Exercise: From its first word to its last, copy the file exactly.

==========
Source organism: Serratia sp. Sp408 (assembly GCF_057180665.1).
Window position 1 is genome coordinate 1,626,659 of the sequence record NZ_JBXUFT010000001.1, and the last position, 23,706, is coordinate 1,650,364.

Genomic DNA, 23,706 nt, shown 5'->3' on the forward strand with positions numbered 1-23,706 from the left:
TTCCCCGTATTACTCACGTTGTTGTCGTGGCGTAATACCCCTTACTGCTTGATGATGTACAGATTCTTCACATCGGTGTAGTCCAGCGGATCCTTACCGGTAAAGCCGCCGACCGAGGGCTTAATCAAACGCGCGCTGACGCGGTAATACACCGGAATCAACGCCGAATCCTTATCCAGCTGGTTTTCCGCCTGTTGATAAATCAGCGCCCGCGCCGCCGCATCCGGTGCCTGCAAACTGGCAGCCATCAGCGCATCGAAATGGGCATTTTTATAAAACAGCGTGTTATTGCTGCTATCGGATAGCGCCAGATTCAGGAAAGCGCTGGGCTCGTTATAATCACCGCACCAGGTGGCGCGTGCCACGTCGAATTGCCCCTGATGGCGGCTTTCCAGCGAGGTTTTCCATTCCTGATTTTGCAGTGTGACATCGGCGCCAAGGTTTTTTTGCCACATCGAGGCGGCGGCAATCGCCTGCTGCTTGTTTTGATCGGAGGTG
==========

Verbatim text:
Source organism: Serratia sp. Sp408 (assembly GCF_057180665.1).
Window position 1 is genome coordinate 1,626,659 of the sequence record NZ_JBXUFT010000001.1, and the last position, 23,706, is coordinate 1,650,364.

Genomic DNA, 23,706 nt, shown 5'->3' on the forward strand with positions numbered 1-23,706 from the left:
TTCCCCGTATTACTCACGTTGTTGTCGTGGCGTAATACCCCTTACTGCTTGATGATGTACAGATTCTTCACATCGGTGTAGTCCAGCGGATCCTTACCGGTAAAGCCGCCGACCGAGGGCTTAATCAAACGCGCGCTGACGCGGTAATACACCGGAATCAACGCCGAATCCTTATCCAGCTGGTTTTCCGCCTGTTGATAAATCAGCGCCCGCGCCGCCGCATCCGGTGCCTGCAAACTGGCAGCCATCAGCGCATCGAAATGGGCATTTTTATAAAACAGCGTGTTATTGCTGCTATCGGATAGCGCCAGATTCAGGAAAGCGCTGGGCTCGTTATAATCACCGCACCAGGTGGCGCGTGCCACGTCGAATTGCCCCTGATGGCGGCTTTCCAGCGAGGTTTTCCATTCCTGATTTTGCAGTGTGACATCGGCGCCAAGGTTTTTTTGCCACATCGAGGCGGCGGCAATCGCCTGCTGCTTGTTTTGATCGGAGGTG